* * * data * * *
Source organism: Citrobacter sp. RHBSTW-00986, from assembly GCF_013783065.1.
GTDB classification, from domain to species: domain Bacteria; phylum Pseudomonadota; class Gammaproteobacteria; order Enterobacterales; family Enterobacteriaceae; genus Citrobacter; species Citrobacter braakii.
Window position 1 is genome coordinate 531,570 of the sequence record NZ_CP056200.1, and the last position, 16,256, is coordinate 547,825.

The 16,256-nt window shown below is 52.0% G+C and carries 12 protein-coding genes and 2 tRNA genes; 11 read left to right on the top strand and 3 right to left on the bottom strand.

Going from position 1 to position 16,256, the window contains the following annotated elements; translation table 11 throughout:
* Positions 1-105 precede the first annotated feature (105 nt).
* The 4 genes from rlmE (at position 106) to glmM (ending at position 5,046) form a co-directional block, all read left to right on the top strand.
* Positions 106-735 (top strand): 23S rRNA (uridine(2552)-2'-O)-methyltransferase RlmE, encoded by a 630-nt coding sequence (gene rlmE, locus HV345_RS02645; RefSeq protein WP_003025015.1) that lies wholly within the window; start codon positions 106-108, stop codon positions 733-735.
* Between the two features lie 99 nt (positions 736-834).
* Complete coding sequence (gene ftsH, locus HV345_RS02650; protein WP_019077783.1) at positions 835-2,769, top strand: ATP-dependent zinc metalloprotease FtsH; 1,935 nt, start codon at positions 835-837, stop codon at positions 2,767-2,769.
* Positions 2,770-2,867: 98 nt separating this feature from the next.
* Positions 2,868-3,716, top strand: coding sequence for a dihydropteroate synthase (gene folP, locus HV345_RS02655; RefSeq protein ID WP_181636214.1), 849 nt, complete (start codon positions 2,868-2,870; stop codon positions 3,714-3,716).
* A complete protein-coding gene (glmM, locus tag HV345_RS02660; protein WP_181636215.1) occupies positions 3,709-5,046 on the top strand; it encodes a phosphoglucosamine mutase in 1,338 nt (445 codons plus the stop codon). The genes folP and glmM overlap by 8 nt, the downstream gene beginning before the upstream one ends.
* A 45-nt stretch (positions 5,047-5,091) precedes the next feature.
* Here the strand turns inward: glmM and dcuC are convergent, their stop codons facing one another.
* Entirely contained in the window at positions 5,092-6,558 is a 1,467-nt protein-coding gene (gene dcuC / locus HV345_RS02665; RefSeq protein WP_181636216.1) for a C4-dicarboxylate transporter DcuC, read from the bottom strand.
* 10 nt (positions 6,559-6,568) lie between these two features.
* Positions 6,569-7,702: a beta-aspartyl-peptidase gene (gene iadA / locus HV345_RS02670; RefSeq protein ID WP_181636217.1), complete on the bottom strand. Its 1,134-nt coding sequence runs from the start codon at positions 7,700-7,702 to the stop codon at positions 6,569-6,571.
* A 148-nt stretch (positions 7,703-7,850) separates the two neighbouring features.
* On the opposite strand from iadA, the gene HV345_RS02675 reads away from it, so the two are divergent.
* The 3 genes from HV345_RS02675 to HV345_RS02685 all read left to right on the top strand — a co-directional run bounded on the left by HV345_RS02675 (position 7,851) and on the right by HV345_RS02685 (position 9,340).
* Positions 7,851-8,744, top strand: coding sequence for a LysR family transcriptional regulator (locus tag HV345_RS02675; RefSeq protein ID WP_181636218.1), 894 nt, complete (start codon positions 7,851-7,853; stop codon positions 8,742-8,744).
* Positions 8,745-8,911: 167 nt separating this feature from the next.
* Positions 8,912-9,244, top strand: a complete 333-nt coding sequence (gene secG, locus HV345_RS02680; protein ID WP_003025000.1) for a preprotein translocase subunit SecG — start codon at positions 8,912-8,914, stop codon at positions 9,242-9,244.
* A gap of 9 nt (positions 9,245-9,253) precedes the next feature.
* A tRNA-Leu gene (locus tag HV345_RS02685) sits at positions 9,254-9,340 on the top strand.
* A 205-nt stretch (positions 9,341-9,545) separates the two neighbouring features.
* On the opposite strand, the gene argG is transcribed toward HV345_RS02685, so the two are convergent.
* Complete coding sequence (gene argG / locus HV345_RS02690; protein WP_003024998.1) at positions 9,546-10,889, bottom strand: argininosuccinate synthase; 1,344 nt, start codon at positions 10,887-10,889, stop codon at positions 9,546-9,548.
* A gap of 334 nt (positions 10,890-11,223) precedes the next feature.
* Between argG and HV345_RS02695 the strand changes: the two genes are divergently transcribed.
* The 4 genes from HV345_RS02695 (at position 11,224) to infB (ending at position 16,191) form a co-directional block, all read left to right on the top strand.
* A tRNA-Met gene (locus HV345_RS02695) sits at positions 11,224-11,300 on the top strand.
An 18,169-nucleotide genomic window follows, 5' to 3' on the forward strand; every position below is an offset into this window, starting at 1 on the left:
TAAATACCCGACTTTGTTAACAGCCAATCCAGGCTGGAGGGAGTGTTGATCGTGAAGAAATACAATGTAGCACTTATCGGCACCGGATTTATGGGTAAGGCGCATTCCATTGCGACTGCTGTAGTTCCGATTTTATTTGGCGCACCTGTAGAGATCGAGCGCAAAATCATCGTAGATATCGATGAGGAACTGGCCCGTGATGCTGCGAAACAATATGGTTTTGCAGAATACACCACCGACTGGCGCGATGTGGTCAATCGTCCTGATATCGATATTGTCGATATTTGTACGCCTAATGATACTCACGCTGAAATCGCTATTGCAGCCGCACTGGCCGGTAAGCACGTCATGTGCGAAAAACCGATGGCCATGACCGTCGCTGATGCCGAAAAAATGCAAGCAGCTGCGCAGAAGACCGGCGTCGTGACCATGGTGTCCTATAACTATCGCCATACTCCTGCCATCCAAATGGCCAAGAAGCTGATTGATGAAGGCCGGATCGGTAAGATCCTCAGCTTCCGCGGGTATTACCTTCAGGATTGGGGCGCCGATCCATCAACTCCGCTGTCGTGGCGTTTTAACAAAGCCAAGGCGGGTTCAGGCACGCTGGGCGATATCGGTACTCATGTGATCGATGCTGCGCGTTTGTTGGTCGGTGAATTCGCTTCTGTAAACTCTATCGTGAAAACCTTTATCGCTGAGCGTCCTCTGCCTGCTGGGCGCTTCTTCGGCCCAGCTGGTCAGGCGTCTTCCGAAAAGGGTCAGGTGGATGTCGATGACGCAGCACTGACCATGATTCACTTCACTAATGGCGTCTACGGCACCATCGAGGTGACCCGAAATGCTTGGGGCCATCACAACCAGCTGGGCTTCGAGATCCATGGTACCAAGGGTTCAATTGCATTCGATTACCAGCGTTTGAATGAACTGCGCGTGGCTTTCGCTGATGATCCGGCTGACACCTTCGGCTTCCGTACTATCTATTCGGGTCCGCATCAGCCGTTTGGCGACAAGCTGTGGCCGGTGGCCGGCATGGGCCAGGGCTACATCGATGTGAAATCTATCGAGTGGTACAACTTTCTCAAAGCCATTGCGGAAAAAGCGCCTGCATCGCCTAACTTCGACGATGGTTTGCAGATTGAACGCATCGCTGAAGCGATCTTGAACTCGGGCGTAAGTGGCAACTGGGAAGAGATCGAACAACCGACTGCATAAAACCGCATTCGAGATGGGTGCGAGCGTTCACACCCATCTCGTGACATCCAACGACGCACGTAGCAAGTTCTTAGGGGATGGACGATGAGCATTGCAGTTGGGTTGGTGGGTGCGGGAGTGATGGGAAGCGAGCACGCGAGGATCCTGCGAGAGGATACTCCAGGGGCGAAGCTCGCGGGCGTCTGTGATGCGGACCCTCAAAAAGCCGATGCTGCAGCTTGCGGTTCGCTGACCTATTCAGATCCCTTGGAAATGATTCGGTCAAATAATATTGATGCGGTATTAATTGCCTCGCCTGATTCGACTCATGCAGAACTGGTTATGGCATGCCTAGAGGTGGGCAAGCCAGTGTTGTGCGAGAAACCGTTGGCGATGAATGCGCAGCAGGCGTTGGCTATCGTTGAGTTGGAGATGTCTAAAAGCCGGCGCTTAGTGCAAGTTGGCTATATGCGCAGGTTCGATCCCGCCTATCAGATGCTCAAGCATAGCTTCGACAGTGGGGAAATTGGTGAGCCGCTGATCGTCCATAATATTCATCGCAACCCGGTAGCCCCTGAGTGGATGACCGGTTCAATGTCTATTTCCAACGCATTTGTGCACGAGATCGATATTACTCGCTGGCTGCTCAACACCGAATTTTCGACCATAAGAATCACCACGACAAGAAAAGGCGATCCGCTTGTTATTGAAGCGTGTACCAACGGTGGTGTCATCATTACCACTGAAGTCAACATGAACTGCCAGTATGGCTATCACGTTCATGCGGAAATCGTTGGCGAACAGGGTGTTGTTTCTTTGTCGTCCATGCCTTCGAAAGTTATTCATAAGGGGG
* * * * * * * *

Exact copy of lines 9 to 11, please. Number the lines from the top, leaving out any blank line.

* Between the two features lie 99 nt (positions 736-834).
* Complete coding sequence (gene ftsH, locus HV345_RS02650; protein WP_019077783.1) at positions 835-2,769, top strand: ATP-dependent zinc metalloprotease FtsH; 1,935 nt, start codon at positions 835-837, stop codon at positions 2,767-2,769.
* Positions 2,770-2,867: 98 nt separating this feature from the next.